USDA Restricts PACA Violators in California, Florida, and Texas from Operating in the Produce Industry
WASHINGTON, DC - The U.S. Department of Agriculture (USDA) recently imposed sanctions on three produce businesses for failing to meet their contractual obligations to the sellers of produce they purchased from. The California-, Florida-, and Texas-based businesses also failed to pay reparation awards, cumulating to $91,916, issued under the Perishable Agricultural Commodities Act (PACA). This will result in the suspension of their PACA licenses and barring the principal operators of the businesses from engaging in PACA-licensed business or other activities without approval from USDA.
Direct from the USDA Agricultural Marketing Service:
The following businesses and individuals are currently restricted from operating in the produce industry:
- Morita Produce, operating out of Los Angeles, California, for failing to pay a $13,560 award in favor of a Washington seller. As of the issuance date of the reparation order, Gerry Morita and Patricia Nakahara were listed as the officers, directors and/or major stockholders of the business.
- Latinotrading LLC, operating out of Miami, Florida, for failing to pay a $4,770 award in favor of a Texas seller. As of the issuance date of the reparation order, Yudenia Fernandez Montes De Oca and Sergio Feliberto Paz Santos were listed as a members or managers of the business.
- LS & CX LLC, operating out of Plano, Texas, for failing to pay a $73,586 award in favor of a California seller. As of the issuance date of the reparation order, Xuan Chen, Sheng Lin and Xin Lin were listed as a members or managers of the business.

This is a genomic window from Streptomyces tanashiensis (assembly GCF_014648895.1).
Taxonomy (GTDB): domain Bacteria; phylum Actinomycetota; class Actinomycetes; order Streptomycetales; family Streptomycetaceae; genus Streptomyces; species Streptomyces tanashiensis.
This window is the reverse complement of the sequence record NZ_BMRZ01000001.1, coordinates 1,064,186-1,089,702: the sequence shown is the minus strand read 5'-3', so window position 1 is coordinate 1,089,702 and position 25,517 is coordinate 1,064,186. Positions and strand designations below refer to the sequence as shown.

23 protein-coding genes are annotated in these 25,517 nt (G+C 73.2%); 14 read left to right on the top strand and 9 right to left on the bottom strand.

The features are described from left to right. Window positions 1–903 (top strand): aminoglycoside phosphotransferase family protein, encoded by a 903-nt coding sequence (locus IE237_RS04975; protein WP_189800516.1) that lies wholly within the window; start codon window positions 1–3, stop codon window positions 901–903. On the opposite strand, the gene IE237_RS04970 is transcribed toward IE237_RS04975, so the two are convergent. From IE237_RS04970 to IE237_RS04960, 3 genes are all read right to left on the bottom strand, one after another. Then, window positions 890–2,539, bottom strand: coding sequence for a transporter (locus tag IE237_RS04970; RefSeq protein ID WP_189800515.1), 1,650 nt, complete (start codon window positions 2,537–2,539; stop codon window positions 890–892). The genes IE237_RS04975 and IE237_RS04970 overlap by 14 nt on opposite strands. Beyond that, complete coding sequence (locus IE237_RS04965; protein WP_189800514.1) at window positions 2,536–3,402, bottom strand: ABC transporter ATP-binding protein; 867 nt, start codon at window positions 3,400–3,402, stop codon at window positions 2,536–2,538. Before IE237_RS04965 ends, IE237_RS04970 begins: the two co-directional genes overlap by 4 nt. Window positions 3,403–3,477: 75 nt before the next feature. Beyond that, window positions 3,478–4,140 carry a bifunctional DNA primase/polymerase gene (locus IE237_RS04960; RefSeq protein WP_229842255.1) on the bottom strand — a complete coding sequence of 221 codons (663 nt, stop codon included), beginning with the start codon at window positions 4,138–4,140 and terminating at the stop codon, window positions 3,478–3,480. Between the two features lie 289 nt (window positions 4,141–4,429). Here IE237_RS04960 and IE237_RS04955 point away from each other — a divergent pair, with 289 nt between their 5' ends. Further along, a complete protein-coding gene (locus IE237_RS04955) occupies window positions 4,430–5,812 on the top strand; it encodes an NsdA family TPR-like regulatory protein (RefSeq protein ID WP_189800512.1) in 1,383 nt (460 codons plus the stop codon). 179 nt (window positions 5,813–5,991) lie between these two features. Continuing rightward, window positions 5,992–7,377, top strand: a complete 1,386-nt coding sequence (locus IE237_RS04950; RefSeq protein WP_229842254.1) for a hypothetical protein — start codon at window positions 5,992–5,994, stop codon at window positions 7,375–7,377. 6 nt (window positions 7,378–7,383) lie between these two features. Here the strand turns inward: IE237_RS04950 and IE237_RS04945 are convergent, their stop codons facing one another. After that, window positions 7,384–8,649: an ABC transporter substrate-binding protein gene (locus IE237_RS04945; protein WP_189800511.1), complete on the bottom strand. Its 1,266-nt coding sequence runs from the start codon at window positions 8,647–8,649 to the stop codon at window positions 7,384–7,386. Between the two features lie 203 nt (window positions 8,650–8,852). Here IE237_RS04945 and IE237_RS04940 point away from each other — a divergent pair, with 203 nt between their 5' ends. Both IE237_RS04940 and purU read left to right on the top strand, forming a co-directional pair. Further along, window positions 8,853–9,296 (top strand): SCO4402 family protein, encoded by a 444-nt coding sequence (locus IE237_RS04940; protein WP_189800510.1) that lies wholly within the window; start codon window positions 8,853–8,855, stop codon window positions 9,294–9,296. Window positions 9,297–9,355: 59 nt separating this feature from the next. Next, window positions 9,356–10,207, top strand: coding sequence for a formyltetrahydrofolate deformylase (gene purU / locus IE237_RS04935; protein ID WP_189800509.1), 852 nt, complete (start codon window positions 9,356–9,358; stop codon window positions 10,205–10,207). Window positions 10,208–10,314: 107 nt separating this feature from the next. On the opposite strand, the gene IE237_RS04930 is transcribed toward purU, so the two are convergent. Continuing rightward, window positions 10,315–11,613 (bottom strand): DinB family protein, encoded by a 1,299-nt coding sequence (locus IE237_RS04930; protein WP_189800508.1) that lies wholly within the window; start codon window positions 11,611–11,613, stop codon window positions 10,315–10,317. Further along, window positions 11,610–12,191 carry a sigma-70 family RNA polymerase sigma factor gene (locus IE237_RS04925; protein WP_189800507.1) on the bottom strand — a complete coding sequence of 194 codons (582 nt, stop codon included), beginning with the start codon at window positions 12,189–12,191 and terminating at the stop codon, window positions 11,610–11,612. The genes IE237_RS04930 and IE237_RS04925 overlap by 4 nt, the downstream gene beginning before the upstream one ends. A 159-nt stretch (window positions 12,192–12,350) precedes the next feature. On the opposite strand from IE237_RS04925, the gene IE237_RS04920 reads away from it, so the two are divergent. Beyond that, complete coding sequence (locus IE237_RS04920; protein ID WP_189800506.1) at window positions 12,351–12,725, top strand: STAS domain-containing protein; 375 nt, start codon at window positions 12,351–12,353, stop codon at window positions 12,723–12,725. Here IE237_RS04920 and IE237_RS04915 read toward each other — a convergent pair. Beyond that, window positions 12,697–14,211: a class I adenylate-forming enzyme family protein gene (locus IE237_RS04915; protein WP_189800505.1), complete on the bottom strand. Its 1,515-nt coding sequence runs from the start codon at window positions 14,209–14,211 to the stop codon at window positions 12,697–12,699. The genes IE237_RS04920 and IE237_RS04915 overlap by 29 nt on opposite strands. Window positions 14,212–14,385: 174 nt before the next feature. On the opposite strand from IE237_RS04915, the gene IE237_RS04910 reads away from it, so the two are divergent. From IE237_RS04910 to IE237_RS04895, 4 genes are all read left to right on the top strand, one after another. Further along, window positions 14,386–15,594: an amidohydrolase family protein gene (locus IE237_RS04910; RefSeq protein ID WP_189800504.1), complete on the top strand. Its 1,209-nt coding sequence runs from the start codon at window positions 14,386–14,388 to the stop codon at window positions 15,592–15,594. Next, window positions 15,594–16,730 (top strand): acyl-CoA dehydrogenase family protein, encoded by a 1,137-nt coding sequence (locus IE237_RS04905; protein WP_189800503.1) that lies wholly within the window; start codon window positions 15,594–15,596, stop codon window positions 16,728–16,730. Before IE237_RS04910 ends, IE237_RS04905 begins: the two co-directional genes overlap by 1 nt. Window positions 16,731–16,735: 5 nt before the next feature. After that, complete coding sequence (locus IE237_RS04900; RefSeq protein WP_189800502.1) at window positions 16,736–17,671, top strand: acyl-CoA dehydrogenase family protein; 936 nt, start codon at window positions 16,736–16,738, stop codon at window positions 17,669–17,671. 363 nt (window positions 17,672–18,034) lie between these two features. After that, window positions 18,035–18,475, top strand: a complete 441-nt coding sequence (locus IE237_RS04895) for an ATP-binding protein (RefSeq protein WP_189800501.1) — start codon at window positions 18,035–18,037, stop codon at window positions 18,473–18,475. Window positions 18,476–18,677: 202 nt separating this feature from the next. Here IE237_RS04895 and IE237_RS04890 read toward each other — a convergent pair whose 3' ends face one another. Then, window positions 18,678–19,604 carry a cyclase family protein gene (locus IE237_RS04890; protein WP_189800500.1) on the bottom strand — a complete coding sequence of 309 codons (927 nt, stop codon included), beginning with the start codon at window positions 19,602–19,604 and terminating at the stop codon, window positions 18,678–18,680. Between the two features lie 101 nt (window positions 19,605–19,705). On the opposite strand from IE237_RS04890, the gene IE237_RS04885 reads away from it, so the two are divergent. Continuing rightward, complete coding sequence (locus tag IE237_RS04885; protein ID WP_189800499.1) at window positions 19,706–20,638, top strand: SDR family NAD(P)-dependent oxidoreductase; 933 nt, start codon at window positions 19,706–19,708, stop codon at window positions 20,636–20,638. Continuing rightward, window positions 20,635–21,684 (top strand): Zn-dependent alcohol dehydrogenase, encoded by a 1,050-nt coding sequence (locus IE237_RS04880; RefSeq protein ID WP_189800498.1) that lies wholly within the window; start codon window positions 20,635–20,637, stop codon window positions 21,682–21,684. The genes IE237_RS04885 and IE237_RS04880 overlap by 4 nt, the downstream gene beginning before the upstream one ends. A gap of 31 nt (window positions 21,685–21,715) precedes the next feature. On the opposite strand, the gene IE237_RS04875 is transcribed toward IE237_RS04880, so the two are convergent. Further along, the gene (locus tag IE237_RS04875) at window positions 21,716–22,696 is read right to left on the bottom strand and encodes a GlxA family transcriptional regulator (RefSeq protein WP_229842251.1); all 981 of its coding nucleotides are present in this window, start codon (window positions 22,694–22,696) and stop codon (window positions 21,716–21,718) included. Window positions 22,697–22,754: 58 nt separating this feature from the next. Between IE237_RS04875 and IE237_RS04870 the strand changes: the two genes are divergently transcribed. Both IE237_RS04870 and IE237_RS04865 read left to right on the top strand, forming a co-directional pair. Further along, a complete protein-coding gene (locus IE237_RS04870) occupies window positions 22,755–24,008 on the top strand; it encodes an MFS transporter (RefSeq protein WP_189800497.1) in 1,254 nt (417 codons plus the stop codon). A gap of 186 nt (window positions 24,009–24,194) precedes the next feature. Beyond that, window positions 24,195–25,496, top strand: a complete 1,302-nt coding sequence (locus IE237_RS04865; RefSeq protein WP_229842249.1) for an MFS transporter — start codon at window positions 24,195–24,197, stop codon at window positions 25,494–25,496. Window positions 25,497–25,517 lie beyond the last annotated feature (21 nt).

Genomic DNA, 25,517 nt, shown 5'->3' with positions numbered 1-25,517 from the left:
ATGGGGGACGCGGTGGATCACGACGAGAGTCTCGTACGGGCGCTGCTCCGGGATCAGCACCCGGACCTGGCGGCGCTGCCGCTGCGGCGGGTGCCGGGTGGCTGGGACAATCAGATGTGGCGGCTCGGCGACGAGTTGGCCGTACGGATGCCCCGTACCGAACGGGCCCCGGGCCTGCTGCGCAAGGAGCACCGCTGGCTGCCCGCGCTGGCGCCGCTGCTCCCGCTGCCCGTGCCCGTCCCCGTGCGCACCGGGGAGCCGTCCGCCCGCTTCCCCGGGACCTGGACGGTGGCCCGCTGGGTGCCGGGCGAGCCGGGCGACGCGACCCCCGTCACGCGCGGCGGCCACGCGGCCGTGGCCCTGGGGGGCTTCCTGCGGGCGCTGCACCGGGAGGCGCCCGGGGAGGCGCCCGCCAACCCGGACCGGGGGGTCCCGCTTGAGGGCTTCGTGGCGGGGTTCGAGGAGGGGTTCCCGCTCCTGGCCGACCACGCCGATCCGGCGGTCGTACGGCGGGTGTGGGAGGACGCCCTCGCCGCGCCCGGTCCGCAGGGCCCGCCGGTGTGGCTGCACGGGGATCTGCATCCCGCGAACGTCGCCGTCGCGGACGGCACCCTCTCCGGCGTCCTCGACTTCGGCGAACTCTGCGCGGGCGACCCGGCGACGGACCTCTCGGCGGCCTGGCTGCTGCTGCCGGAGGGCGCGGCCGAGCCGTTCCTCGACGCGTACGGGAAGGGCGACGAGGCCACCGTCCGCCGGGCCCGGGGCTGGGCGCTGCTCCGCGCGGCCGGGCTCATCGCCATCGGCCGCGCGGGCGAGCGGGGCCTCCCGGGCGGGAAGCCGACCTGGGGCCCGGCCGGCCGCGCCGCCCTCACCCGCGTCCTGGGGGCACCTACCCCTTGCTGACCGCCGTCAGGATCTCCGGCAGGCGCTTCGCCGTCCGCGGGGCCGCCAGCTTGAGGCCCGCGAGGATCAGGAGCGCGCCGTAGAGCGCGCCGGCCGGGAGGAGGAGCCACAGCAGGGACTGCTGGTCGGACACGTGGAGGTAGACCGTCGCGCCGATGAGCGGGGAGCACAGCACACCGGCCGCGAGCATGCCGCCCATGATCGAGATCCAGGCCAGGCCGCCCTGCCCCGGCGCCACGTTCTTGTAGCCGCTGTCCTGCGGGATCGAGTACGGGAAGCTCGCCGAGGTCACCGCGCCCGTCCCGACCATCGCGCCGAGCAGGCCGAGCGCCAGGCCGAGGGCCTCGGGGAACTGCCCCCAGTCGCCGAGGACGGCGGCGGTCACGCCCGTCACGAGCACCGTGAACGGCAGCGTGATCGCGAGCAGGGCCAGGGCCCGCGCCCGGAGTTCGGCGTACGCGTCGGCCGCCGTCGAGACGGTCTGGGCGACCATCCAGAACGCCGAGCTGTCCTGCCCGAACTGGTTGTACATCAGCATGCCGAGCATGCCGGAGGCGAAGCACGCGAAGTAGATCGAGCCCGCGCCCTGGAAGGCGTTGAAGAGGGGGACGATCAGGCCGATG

PACA provides an administrative forum to handle disputes involving produce transactions; this may result in the USDA’s issuance of a reparation order that requires damages to be paid by those not meeting their contractual obligations in buying and selling fresh and frozen fruits and vegetables. The USDA is required to suspend the license or impose sanctions on an unlicensed business that fails to pay PACA reparations awarded against it as well as impose restrictions against those principals determined to be responsibly connected to the business when the order is issued. Those individuals, including sole proprietors, partners, members, managers, officers, directors or major stockholders, may not be employed by or affiliated with any PACA licensee without USDA approval.
The PACA Division, which is in the Fair Trade Practices Program in the Agricultural Marketing Service, regulates fair trading practices of produce businesses that are operating subject to PACA, including buyers, sellers, commission merchants, dealers, and brokers within the fruit and vegetable industry.
In the past three years, the USDA resolved approximately 3,500 PACA claims involving more than $58 million. PACA staff also assisted more than 7,800 callers with issues valued at approximately $148 million. These are just two examples of how the USDA continues to support the fruit and vegetable industry.
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